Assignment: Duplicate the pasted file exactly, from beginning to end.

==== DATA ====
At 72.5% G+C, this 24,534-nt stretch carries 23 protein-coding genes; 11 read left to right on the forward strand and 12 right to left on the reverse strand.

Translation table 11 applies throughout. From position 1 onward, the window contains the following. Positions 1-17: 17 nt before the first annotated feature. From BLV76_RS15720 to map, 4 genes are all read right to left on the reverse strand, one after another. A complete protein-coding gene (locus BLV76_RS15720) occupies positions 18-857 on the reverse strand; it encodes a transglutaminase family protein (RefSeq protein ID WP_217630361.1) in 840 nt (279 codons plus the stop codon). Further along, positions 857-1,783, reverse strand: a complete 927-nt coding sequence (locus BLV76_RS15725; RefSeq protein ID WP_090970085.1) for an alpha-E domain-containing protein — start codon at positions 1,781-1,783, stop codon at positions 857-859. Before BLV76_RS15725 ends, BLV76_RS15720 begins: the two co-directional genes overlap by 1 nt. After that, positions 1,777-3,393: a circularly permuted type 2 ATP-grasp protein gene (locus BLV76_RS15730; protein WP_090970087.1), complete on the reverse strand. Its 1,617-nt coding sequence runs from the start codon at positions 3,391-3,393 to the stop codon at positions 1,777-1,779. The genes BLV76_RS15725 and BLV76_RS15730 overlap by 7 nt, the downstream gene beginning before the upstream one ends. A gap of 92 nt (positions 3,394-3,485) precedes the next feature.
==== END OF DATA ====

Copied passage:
At 72.5% G+C, this 24,534-nt stretch carries 23 protein-coding genes; 11 read left to right on the forward strand and 12 right to left on the reverse strand.

Translation table 11 applies throughout. From position 1 onward, the window contains the following. Positions 1-17: 17 nt before the first annotated feature. From BLV76_RS15720 to map, 4 genes are all read right to left on the reverse strand, one after another. A complete protein-coding gene (locus BLV76_RS15720) occupies positions 18-857 on the reverse strand; it encodes a transglutaminase family protein (RefSeq protein ID WP_217630361.1) in 840 nt (279 codons plus the stop codon). Further along, positions 857-1,783, reverse strand: a complete 927-nt coding sequence (locus BLV76_RS15725; RefSeq protein ID WP_090970085.1) for an alpha-E domain-containing protein — start codon at positions 1,781-1,783, stop codon at positions 857-859. Before BLV76_RS15725 ends, BLV76_RS15720 begins: the two co-directional genes overlap by 1 nt. After that, positions 1,777-3,393: a circularly permuted type 2 ATP-grasp protein gene (locus BLV76_RS15730; protein WP_090970087.1), complete on the reverse strand. Its 1,617-nt coding sequence runs from the start codon at positions 3,391-3,393 to the stop codon at positions 1,777-1,779. The genes BLV76_RS15725 and BLV76_RS15730 overlap by 7 nt, the downstream gene beginning before the upstream one ends. A gap of 92 nt (positions 3,394-3,485) precedes the next feature.